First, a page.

All with early afternoon appointments scheduled, Jacyntha and a few other archers chose to pass their free hour after lunch together, starting in a sunny parlour and progressing to the sunnier rose gardens by the castle’s tightly guarded front gate. Apparently immune to the tense atmosphere the extensive castle guard in black created, armed with pikes and rifles and so many knifes they bristled with silver, the archers amiably discussed the next day’s tournament, though Jacyntha and Jenna in particular chattered in an anticipatory, challenging fashion, making bets as to who would score highest with their first shot, and trying to prise and trick the others’ tactics out into the open. Jared, at Jenna’s side, shot Pan an occasional disapproving, apprehensive look, warning him not to do anything controversial before the other escorts.
I’m not going to do anything, Pan signed behind the women’s backs, already fed up with Jared and wishing he hadn’t mention a thing.
At two-fifteen, Pan touched Jacyntha lightly on the elbow, reminding her of the time.
‘Oh, that time already? Yes, of course. See you all at practice this afternoon,’ she said merrily to her companions, tipping a make-believe hat to Jenna in particular. ‘Jenna.’
‘Jacyntha,’ she returned the gesture with a laugh and a competitive flash in her eye.
Walking back through the gardens and into the castle, the entrance hall – an area open to the public most days – were quite packed, overflowing with capital city dwellers and visitors from the wards. Pan kept a firm, protective grip on Jacyntha’s arm as they passed through, raising his free hand to remind those who edged towards them too eagerly to keep their distance.
‘Are they all here to see me?’ Jacyntha asked quietly, looking nervous but undeniably gratified.
They may have done. There were several other women nearby, yet they were all looking at her. Many called her name, vying for her attention; just one passing glance from her pretty coffee-and-cream eyes.
Jacyntha’s lack of appointments wasn’t, it seemed, due to a lack of popularity at all. She had droves of fans, mostly quite young men, all clamouring for just one look at her loose chestnut curls, muscled feminine figure, and her prominent cheekbones. But compared to shy Amy whom Pan would meet later that week, whose fans were all elderly men of high standing, most who admired Jacyntha had neither the money nor the reputation to acquire a meeting with her.
Pan made a mental note to inform Master Fen of this new development. He might be able to organise something, a competition or a raffle, that would enable Jacyntha to meet with more of the men who revered her. That would please her, Pan knew; she looked so tenderly out into the crowd. They should probably have a photograph session, as well. The cheaper, mass-produced images would sell far better than the Directors thought.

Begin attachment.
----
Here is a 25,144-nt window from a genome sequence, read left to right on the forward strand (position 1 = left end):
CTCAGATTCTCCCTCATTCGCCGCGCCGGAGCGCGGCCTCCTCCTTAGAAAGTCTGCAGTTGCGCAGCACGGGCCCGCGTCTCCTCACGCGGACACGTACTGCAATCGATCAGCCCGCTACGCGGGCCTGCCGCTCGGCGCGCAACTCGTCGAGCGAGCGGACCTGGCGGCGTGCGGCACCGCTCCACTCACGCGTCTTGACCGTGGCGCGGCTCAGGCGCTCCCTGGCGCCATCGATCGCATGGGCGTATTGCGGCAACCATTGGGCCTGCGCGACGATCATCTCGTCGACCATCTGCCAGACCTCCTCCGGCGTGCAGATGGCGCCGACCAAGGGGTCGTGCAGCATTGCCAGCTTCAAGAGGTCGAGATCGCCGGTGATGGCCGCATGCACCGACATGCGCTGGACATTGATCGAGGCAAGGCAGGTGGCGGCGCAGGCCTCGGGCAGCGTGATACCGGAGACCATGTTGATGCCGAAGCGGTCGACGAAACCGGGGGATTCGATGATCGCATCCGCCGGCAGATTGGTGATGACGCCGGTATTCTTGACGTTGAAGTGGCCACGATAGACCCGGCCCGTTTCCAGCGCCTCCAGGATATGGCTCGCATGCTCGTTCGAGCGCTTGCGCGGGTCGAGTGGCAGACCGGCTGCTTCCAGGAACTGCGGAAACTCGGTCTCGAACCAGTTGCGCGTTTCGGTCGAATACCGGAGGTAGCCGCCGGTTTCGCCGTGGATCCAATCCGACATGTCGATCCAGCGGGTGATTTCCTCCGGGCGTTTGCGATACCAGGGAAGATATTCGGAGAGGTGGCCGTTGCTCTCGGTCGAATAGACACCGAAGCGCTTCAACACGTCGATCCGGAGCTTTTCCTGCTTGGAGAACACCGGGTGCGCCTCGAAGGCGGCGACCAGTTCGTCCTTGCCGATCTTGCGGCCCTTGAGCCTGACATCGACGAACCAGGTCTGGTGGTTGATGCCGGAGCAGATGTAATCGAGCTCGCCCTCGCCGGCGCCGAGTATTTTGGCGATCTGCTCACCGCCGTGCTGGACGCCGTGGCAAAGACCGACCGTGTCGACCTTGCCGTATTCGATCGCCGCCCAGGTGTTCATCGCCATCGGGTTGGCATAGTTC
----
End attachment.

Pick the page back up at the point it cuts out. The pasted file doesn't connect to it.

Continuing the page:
Her appointment was in a pretty parlour room with four arched windows—a rarity in a castle full of window strips—overlooking a stone courtyard filled with ferns, moss, and a large fountain. The time passed perfectly smoothly, Pan standing by as Jacyntha chatted gaily with a young, successful gentleman who seemed rather spellbound to be speaking alone with any woman, let alone his favourite. To Pan, this man seemed to have had his whole life paved in gold before him—he was of good blood, had a Director as a guardian, and had been chosen as heir to a mining company and the full fortune that came with it. Pan was of good blood too, and so was Merrick, but their guardians were humble men. They’d never had enough exposure to power and prestige to ensure such a profitable, luxurious life.
Pan loved his guardian. He still thought of him often though he was now considered independent, writing the one letter a month escorts were allowed to his guardian and foster brothers back in the Third Ward. He kept every letter he received from home safe, tucked inside the pages of his books. But he felt guilty every time he wrote back, that he wasn’t being honest with the man who had raised him.
He’d never told his guardian what had happened to him: not his hazing, not the sorry business with … with Gain … not his struggles with Master Beron, and not the loss of his voice. He’d been too frightened in the beginning that someone would find out, and he’d be punished, one way or another. Then, he’d been discouraged from writing home about his troubles, told not to bother his guardian when he had many issues of his own, raising five boys on top of working full-time as a supervisor in the local fish factory.
Eyes loosely fixed on the elegant candelabra twisting like a thick, shining silver braid atop the brilliantly polished mantelpiece opposite the sunset pink-and-gold lounges where Jacyntha and the young gentleman in his tailored dawn-grey suit sat, Pan stood silently at attention for the full forty-five minutes, barely paying a speck of attention to what was discussed before him. His thoughts were with his guardian and Maki, his foster brother just two years his junior. According to his guardian’s letters, Maki had gotten a good job as a trainee in the ward office. From there, his career might branch in any number of directions. Pan was just glad he’d never been sent to the castle, not that he’d truly thought that could happen. Maki was a vision of obedience, and so helpful and merry he’d made not a single enemy in the whole ward; even the rowdiest boys were compelled to like him.
And there aren’t any lively girls for him to get into scrapes with, Pan thought wryly as he checked the time, and saw with a start that he’d kept Jacyntha there five minutes overtime. Moving quickly, he politely brushed her elbow with his fingers, and inclined his head to the young gentleman across. His face immediately fell, and he pulled out his pocket watch to confirm his intense disappointment.
That has to make matters easier.